From: Samuel Orumade, Abuja
A farmer, Uche Ikenga says the Coronavirus Disease (COVID-19) and erratic rainfall have caused a delay in the 2020 farming season.
If the situation persists, it may affect the 2020 food production effort and the entire agricultural sector, Ikenga disclosed.
“A problem we currently face in organic farming is that the rains are really erratic; they are not as constant as we expect to aid the growth of crops we have started planting,” Ikenga, an Organic Farmer at MadeEasy Farms stated in an interview with reporters in Lagos.
“Apart from the lockdown, most of the crops we planted have not started germinating like corn and yams and are drying up inside the ground because of insufficient rains.”
However, he said they have improvised by incorporating sack farming such that the farmer bags sand in sacks and plant crops, thus saves land spaces. With this, the bagged sands are later irrigated as frequent as required.
“In all honesty, the pandemic may affect the agricultural sector this year because people are not really as anxious as they were in previous years to commence planting,” Ikenga said.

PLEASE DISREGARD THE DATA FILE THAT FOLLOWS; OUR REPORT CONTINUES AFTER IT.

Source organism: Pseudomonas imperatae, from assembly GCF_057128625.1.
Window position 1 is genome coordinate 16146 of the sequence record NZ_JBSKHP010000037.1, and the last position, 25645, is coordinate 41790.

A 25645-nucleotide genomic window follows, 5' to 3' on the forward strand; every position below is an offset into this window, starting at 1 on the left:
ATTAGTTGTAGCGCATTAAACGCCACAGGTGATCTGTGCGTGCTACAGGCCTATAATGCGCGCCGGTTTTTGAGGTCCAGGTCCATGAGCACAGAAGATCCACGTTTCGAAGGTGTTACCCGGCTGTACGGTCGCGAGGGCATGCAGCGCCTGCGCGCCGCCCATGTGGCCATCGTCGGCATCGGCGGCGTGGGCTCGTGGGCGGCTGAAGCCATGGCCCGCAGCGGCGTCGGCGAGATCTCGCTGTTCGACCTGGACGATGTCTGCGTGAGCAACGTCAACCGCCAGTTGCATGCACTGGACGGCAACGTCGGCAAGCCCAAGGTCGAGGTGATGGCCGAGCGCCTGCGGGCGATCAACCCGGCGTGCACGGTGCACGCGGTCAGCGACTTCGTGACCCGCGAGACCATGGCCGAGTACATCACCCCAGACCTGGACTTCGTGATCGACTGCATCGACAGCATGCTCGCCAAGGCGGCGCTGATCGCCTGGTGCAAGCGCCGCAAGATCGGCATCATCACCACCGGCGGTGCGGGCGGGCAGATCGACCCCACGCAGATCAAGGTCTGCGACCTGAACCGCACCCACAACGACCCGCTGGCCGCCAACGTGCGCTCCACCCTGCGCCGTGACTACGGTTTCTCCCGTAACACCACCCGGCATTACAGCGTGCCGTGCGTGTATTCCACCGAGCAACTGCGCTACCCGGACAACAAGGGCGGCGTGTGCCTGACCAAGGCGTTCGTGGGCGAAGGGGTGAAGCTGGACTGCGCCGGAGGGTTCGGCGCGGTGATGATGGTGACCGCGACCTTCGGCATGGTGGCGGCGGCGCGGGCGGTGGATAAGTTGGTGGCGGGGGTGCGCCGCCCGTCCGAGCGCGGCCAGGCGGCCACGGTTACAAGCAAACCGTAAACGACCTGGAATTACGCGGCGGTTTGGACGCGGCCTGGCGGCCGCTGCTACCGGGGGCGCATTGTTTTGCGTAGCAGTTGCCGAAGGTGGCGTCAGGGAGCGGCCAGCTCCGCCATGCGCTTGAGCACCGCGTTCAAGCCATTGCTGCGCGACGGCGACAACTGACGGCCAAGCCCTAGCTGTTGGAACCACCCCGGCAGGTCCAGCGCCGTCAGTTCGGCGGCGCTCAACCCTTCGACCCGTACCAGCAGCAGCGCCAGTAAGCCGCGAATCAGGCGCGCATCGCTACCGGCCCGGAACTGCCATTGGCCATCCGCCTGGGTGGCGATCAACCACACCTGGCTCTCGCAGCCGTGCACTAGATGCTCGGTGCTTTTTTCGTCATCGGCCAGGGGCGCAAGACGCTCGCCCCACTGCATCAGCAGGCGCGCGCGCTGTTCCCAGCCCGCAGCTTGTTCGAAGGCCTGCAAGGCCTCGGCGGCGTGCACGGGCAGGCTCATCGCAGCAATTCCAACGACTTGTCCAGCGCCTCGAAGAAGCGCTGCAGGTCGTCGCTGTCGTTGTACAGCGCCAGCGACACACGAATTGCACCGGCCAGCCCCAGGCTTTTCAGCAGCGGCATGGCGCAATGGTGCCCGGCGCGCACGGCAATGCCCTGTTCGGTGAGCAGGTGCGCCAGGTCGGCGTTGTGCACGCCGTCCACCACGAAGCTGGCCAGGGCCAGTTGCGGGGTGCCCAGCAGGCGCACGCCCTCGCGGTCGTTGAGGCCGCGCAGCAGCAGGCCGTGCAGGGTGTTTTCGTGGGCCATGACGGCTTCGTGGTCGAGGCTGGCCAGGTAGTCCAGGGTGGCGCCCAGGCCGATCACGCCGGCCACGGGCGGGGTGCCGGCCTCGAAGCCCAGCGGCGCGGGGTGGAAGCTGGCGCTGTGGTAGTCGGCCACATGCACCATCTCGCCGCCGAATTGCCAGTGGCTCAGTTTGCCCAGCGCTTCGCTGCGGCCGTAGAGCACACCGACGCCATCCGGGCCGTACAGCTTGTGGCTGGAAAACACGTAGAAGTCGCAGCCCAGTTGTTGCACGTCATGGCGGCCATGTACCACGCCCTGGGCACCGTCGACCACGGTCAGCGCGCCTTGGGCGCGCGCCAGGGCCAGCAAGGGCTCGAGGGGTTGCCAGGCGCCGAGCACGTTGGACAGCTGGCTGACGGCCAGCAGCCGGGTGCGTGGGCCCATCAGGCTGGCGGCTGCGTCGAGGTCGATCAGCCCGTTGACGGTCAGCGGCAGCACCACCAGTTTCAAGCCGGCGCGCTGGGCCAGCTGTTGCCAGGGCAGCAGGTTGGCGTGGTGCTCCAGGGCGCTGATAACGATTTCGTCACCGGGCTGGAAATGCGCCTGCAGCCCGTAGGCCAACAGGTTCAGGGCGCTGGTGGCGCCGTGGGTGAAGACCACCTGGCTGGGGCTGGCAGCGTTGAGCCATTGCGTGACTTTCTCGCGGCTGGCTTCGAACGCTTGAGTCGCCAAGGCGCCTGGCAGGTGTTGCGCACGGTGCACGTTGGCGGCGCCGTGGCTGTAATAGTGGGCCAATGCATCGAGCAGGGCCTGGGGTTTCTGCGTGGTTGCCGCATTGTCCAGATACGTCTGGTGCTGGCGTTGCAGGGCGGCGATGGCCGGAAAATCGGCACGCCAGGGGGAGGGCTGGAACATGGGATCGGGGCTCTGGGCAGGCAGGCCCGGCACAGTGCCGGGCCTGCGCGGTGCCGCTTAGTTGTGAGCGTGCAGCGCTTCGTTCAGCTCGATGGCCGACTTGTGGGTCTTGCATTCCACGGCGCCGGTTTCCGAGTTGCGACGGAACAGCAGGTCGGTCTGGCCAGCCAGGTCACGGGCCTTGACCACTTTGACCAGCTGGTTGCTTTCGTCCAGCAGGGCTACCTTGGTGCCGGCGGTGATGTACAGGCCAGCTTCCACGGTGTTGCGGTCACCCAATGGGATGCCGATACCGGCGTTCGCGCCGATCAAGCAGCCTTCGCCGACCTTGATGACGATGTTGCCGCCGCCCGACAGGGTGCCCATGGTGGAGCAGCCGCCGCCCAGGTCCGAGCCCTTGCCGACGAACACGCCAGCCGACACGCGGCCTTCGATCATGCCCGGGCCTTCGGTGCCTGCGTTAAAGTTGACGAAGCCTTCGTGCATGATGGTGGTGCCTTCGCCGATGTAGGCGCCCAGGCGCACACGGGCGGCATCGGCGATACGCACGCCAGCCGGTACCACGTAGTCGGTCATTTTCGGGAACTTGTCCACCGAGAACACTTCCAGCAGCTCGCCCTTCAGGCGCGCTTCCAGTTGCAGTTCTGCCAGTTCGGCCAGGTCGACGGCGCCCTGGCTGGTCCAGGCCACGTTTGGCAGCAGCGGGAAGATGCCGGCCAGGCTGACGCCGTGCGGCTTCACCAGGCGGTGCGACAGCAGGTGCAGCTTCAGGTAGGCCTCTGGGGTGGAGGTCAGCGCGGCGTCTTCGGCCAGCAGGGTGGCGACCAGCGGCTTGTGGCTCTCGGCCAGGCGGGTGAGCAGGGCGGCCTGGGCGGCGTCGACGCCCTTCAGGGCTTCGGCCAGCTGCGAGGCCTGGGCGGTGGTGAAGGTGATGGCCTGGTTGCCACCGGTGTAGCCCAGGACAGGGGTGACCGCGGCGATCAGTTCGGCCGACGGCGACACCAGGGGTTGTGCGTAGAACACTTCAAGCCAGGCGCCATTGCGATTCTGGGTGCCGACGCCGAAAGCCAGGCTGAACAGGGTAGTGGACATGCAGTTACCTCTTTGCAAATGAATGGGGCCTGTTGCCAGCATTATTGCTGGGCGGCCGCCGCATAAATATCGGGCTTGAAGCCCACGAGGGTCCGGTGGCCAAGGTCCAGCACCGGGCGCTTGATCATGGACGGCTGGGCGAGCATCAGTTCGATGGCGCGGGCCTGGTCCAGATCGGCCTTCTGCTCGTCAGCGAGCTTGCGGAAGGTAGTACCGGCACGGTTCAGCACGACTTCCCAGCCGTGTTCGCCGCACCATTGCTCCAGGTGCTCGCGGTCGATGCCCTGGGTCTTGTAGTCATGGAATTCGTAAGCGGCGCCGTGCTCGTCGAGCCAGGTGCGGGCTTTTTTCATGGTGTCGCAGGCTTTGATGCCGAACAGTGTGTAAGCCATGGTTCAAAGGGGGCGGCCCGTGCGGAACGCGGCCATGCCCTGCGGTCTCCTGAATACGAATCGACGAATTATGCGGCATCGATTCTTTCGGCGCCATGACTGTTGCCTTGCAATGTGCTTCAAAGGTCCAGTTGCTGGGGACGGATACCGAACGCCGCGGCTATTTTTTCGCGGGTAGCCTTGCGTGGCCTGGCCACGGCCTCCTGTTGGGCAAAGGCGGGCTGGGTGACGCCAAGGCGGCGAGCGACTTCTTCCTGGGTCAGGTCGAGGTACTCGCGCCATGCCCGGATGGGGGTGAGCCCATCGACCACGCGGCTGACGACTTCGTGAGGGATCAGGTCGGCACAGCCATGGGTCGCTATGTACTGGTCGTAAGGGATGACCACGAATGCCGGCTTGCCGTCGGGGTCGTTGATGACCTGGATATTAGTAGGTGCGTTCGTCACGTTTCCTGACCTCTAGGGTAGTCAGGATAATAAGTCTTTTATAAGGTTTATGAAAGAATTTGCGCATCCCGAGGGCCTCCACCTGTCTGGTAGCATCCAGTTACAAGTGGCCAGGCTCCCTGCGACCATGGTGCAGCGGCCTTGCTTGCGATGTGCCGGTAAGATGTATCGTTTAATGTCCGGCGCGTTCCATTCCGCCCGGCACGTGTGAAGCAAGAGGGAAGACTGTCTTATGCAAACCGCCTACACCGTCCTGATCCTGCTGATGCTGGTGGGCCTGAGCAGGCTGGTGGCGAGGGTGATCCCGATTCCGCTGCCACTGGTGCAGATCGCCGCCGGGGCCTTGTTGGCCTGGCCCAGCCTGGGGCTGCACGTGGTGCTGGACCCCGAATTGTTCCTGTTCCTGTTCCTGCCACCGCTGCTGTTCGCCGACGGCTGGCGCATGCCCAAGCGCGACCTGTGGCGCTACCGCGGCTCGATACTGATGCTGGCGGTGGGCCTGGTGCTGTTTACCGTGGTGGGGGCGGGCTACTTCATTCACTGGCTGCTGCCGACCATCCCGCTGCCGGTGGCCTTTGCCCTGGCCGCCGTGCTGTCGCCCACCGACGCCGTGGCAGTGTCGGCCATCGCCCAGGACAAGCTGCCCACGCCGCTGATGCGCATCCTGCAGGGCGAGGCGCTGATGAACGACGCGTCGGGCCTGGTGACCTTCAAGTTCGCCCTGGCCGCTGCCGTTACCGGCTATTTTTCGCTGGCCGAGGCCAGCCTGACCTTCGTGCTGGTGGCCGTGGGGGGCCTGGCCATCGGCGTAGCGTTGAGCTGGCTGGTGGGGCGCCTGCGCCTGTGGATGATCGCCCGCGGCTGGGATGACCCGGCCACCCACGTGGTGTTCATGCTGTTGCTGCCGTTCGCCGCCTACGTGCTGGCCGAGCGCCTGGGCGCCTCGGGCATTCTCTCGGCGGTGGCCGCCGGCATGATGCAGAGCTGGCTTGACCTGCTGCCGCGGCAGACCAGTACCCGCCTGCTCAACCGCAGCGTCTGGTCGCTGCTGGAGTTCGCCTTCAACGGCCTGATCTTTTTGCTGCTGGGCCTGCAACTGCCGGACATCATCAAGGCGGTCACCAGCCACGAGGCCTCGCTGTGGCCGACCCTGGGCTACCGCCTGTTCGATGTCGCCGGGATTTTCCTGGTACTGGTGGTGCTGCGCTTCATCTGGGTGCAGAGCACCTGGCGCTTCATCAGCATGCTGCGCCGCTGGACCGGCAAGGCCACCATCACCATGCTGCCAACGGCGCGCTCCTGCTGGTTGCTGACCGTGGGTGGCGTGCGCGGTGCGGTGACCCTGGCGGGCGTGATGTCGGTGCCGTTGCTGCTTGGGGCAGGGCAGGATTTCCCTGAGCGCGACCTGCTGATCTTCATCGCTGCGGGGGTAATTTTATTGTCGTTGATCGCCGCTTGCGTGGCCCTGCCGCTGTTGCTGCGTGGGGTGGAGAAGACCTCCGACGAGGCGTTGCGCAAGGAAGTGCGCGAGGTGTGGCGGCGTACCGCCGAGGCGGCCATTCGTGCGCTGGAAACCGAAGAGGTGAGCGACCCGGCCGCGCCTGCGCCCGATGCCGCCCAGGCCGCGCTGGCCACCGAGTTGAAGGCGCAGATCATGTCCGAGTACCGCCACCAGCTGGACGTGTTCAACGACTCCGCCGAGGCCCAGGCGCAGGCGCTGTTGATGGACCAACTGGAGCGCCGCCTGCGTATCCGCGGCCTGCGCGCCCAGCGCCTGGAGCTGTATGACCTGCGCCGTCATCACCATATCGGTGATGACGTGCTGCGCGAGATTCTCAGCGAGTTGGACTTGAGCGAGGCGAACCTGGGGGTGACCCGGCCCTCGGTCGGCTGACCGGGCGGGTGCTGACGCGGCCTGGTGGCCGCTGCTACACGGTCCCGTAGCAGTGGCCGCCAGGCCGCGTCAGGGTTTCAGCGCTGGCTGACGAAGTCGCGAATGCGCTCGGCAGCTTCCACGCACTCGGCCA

Speaking on the practice of organic farming, Ikenga said local farmers are faced with the challenge of accessing raw materials.
He said that most local farmers had the impression that organic farming practice was more expensive than the conventional system of farming.
“In a way they may be right because of the few people practicing it. Those practicing it cannot satisfy the present demand for organic crops and vegetables.
“The raw materials used in organic farming are not easily accessible and are not in large supply as required by farmers.
“Organic farmers make use of cow faeces, chicken droppings, fruit peels, decomposed food, wilted beans and a variety of grasses as fertiliser for their crops.
“Most farmers find it difficult to scavenge for these raw materials in organic farming. It is difficult to get them unless you engage professional scavengers to get them for you,” Ikenga said.